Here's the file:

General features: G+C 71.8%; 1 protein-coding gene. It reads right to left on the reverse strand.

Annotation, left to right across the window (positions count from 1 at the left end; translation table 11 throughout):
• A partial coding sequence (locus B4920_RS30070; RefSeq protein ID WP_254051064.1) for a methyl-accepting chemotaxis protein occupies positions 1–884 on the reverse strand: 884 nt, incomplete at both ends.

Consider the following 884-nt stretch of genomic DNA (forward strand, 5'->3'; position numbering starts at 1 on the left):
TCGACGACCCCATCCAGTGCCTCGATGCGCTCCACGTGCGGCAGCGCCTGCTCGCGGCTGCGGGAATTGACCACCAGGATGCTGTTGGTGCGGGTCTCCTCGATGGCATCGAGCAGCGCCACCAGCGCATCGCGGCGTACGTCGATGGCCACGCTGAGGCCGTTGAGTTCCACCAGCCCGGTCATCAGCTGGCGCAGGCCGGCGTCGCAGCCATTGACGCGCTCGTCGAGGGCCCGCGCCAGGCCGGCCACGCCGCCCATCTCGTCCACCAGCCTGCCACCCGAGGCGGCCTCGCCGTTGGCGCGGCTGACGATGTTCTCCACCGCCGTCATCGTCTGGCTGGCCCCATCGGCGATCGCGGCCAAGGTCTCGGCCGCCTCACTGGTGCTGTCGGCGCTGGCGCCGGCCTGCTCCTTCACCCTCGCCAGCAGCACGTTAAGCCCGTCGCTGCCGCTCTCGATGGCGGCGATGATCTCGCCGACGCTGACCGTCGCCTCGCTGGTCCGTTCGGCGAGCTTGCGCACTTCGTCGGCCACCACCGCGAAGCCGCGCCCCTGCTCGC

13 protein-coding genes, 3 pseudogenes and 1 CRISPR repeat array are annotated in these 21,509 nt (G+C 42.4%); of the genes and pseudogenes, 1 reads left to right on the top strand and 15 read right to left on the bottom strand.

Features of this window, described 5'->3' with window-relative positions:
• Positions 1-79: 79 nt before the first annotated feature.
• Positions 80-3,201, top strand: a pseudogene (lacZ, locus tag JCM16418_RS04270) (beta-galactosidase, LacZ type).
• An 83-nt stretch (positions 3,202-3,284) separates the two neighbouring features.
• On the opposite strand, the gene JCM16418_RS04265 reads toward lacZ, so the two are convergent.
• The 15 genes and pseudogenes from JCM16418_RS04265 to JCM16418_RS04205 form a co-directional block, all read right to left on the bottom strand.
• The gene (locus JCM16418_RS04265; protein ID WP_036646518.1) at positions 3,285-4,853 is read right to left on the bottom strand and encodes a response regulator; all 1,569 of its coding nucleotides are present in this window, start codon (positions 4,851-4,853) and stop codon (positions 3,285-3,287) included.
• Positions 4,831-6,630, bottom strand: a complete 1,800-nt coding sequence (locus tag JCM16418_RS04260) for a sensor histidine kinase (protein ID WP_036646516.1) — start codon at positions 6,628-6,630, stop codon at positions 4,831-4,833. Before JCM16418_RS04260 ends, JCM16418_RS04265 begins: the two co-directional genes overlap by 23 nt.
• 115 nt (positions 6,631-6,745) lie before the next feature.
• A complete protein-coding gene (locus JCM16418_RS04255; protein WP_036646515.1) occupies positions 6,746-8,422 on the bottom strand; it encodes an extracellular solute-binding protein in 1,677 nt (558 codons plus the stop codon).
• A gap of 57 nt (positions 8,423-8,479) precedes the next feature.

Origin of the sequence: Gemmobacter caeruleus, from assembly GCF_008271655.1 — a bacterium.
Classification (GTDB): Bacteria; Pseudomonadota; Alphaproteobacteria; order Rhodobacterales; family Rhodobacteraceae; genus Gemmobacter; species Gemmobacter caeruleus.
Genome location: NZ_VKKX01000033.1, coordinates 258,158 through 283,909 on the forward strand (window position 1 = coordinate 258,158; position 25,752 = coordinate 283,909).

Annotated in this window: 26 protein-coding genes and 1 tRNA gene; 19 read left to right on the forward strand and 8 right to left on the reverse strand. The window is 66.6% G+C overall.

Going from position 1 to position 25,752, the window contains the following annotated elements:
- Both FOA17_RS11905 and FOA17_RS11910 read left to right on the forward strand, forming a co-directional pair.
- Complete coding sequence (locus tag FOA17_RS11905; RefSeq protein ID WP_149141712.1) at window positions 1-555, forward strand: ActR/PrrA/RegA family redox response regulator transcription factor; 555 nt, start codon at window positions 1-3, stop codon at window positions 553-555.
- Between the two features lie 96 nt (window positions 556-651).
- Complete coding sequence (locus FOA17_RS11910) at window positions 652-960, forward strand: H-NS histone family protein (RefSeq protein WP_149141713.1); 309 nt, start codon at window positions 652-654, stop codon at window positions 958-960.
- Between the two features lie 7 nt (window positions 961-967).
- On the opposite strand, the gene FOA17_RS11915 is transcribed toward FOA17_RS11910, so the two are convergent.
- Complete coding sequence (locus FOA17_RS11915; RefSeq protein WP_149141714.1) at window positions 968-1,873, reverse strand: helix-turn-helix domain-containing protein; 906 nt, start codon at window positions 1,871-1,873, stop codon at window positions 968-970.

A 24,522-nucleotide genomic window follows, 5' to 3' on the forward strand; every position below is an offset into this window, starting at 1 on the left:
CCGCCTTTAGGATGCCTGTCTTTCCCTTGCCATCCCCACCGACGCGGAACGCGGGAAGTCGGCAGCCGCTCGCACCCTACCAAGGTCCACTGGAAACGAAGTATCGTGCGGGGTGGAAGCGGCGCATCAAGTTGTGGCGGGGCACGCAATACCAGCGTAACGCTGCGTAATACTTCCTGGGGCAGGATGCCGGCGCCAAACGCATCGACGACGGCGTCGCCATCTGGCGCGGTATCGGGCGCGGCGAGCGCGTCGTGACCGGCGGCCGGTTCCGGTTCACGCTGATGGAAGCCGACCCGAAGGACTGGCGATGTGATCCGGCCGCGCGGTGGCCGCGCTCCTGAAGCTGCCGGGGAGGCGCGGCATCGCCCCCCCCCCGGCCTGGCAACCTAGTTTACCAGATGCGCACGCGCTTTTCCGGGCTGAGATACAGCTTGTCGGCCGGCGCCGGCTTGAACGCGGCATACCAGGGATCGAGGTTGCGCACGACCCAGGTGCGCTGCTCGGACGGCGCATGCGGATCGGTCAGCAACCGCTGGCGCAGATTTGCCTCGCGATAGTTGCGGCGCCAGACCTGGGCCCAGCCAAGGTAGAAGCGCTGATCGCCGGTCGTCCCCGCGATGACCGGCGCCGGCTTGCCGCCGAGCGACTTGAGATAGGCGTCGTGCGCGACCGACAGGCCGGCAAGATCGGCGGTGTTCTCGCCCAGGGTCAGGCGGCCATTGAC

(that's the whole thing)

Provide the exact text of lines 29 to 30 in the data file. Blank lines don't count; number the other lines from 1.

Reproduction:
- Complete coding sequence (locus FOA17_RS11915; RefSeq protein WP_149141714.1) at window positions 968-1,873, reverse strand: helix-turn-helix domain-containing protein; 906 nt, start codon at window positions 1,871-1,873, stop codon at window positions 968-970.

A 24,522-nucleotide genomic window follows, 5' to 3' on the forward strand; every position below is an offset into this window, starting at 1 on the left: